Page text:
Objective: To provide a review of the renal toxicity of disease-modifying antirheumatic drugs (DMARDs) currently used for the treatment of rheumatoid arthritis. Methods: Papers in American and European medical journals related to renal toxicity of DMARDs used for the treatment of rheumatoid arthritis were reviewed. Specific DMARDs reviewed were cyclosporine, gold, D-penicillamine, methotrexate, azathioprine, antimalarials, sulfasalazine, leflunomide, etanercept, infliximab, and DMARD combination therapy. Results: The renal toxicity of DMARDs varies widely. Cyclosporine, gold, and D-penicillamine all have a serious potential for renal side effects, particularly in the elderly or in patients with compromised renal function. Concomitant use of nonsteroidal anti-inflammatory drugs (NSAIDs) increases the potential for renal damage. In contrast, methotrexate, azathioprine, antimalarials, sulfasalazine, leflunomide, etanercept, and infliximab have relatively little renal toxicity. Conclusions: The potential for renal toxicity should always be considered when determining which DMARD to use for RA therapy. DMARDs that combine efficacy with negligible renal adverse effects should be used for the treatment of patients susceptible to DMARD-associated renal damage. Copyright (C) 2000 by W.B. Saunders Company.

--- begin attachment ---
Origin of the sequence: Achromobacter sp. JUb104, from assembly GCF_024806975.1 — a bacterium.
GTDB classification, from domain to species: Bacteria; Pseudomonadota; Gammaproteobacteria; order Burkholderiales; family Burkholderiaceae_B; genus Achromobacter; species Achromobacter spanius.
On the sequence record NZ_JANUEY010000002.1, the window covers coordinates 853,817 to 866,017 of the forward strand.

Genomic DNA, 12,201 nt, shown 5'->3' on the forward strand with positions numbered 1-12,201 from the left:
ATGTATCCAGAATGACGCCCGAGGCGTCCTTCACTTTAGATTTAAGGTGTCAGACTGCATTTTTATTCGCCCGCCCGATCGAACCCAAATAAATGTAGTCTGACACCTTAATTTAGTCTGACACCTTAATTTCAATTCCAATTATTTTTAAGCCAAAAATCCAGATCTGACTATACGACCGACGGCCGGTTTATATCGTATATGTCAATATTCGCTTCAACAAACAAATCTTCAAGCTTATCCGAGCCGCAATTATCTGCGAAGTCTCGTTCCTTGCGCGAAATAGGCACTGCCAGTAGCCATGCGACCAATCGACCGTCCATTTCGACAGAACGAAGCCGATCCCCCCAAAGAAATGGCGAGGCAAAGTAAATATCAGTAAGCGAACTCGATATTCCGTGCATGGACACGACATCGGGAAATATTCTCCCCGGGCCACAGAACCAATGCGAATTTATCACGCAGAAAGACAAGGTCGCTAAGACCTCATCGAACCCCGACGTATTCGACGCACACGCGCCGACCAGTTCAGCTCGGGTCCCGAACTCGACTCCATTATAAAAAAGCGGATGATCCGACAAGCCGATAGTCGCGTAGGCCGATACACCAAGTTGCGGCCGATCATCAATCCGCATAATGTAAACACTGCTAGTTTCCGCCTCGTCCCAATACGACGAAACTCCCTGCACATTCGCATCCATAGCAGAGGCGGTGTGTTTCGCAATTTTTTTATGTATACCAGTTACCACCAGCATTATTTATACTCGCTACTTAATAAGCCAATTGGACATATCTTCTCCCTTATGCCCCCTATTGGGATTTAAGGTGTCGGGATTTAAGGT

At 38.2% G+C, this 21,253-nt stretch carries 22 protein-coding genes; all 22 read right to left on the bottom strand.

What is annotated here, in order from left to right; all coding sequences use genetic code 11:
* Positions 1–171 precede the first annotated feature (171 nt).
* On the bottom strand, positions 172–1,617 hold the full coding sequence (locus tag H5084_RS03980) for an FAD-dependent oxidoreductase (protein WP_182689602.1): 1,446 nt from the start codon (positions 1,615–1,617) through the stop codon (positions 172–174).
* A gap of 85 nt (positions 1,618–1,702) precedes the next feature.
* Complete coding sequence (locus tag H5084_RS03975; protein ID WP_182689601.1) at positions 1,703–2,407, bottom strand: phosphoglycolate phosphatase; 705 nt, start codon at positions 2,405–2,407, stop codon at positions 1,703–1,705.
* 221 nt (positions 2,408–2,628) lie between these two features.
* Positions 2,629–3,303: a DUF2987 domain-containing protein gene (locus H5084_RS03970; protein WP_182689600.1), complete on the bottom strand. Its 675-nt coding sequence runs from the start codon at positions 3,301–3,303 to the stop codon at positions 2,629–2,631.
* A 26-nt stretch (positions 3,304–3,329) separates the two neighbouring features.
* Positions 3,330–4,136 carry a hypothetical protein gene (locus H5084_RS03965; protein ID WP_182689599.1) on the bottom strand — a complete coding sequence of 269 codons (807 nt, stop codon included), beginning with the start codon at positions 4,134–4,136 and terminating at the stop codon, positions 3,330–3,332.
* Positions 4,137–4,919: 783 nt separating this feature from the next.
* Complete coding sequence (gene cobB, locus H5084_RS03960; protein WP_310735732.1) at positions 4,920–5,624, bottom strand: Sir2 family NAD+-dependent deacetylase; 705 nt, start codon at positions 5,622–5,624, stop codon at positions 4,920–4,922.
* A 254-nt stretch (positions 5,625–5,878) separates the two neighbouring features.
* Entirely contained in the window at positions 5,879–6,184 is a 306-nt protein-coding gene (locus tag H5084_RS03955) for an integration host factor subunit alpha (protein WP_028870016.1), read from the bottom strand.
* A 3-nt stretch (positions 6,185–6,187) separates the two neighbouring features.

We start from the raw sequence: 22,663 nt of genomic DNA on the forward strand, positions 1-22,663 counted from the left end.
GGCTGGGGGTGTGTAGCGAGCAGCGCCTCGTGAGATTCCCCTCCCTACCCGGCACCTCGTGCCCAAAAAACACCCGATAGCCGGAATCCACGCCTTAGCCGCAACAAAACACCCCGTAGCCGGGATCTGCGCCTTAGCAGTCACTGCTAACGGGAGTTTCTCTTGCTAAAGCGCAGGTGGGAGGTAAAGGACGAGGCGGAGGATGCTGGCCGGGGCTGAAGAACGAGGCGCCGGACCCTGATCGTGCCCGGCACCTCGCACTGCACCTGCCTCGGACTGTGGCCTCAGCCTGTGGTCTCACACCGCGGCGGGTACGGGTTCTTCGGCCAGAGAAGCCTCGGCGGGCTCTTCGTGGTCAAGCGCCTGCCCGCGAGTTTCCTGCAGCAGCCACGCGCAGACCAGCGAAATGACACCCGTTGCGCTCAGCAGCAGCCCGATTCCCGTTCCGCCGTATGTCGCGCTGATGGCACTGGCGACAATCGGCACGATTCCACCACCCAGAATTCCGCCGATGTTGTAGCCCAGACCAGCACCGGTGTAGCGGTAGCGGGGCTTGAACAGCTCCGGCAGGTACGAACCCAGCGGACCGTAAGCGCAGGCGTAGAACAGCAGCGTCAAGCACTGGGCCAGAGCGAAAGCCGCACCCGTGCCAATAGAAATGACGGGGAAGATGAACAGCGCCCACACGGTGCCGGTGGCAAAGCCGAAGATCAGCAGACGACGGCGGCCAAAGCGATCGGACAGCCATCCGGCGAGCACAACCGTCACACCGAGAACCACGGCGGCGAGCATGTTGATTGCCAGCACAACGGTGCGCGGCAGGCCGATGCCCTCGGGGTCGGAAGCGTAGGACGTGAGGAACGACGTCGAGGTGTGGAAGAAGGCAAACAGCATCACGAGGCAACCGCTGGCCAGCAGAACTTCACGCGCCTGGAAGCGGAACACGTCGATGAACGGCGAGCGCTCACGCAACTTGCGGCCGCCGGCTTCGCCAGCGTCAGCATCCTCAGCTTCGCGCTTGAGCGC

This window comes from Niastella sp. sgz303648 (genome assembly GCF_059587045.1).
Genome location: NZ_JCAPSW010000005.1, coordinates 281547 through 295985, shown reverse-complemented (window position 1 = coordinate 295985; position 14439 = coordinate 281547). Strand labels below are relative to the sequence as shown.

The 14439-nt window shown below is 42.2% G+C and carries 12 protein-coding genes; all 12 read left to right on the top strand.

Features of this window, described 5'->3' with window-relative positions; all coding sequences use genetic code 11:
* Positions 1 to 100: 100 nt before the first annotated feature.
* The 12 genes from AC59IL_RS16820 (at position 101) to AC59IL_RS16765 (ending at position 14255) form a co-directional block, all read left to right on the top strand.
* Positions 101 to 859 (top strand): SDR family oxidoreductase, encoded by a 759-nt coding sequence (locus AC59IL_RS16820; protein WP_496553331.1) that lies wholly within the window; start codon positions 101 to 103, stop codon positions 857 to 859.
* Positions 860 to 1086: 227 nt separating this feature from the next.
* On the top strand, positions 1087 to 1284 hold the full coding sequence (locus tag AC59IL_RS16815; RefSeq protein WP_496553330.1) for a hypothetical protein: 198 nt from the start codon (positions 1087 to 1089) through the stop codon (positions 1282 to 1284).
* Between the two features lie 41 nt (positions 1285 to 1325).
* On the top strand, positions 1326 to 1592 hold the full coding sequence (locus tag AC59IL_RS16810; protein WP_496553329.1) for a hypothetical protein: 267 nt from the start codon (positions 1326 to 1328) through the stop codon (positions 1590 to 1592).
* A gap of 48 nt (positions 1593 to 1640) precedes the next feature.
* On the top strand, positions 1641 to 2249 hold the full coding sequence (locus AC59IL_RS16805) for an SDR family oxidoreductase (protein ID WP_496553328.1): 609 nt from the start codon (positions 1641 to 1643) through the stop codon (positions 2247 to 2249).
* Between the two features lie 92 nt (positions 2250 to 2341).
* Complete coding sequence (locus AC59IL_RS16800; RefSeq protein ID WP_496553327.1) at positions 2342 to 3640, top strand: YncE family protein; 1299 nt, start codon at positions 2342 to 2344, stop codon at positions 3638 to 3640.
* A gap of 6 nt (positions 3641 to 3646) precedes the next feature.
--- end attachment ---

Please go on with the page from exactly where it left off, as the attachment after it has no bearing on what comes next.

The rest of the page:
- Drug-drug interactions
- Renal toxicity
- Rheumatoid arthritis
ASJC Scopus subject areas
- Anesthesiology and Pain Medicine
- Orthopedics and Sports Medicine